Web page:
This is usually the process to qualify as a commercial solicitor in the UK. One can also engage as a barrister in the UK, however the route to qualify is vastly different from the one I have adopted.

4. What was your preparatory stage for the interview like? What are the types of questions asked and what, in your opinion, are the standard replies?

In short, it was long nights of gaining a deep understanding of various topics within commercial law ranging from merger and acquisition (M&A), international capital markets, international arbitration to banking and finance amongst other key areas. My suggestion would be to begin by reading Mergers & Acquisitions for Dummies by John Snow as a good starting point to get a strong hold of basic concepts. This can be further substantiated by practising mock case studies, easily found on the internet.

The second part of the preparation was getting acquainted with commercial awareness i.e. keeping abreast with world affairs, international deals, policy changes and critically analysing their effect on businesses across the world. I would highly suggest resources and podcasts such as the Corporate Law Academy, Financial Times and Investopedia to further build an understanding.

The final part was to prepare for the HR-based questions such as why XYZ firm? What makes you a fit candidate for the role? What is a change you see in the legal industry in the next 5 years?, etc. My recommendation would be to use every experience you have had, legal or non-legal, to show transferable skills in a trainee solicitor role. It is important to have a passion about what you do, be that climbing the Everest Base Camp or living off-beat in the Amazon Rainforest. Avoid getting sucked into the trap of “CV building” with meaningless experiences. Firms appreciate an original and unique answer.

5. You have been an ADR Champion at NUJS, the Founder, Editor-in-Chief and Host of Ex Curia International, and one of the brightest scholars at your university. How do you think these accolades and achievements add to your success?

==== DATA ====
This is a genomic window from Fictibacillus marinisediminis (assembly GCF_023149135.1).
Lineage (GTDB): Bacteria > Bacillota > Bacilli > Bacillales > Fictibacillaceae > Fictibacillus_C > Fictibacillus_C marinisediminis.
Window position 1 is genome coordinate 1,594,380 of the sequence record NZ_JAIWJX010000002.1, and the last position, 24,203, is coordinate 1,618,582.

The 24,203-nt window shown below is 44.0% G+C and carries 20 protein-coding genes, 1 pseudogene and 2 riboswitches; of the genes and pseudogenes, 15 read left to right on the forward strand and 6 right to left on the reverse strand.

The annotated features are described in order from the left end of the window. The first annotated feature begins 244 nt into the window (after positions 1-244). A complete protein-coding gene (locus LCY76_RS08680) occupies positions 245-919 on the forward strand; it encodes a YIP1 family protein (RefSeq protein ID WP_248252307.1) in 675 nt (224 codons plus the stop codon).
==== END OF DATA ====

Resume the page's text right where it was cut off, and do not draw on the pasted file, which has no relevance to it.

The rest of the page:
The role of a solicitor is one which requires multiple skills and qualities. There is simply no one “type” of person who can succeed in this role and profession.

For me, I believe my strongest attributes of being a resilient team worker with an eagerness to learn makes me well suited to this career. My skills can be comprehended from my response to the pandemic. Although the pandemic was taxing for most of us both physically and mentally, I looked for opportunity in adversity.

Not only did I try to resolve an unfamiliar issue by pursuing my passion project of Ex Curia International (www.excuriainternational.com) where I picked up on how to innovate by harnessing different ways of thinking and working with multiple different people across borders, but I also utilised the time to do a long-term internship with who is considered the godfather of mediation, Mr Sriram Panchu. Herein, I learned how to articulate and share my perception in a team of mostly senior members of the legal fraternity. I also lead the cybersecurity division at Women’s Indian Chambers of Commerce and Industry.

From lobbying with government officials on key policies to learning how to encapsulate various ideas from each team member in a virtual setting, each experience equipped me with skills no textbook could teach.

I took up several speaking and adjudication engagements (on topics ranging from human rights and movies to ADR and cybersecurity) where I was opportune to work with the American Bar Association, United Nations Girl Up, ICC Bucerius, Global Nature Film Festival along with a number of individuals who I hosted podcasts with. This was all while balancing academics and other personal commitments.

These experiences gave me the confidence to say I have tremendous resilience and self-motivation making me the right fit at a global law firm to be effectively be able to manage a demanding trainee role.

6. Your college has provided enriching academic exposure by means of SCC-EBC databases in order to hone researching skills and cultivating academic interests. What according to you has been the importance of smart and precise legal research?

In my opinion, the database provided by SCC Online has been of utmost importance throughout my law school journey and personal endeavours with ECI and internships, amongst other things to carry out smart and precise legal research. It has been a great tool to assist with competitions in ADR and mooting, not to mention my stints in editorial boards or drafting research papers.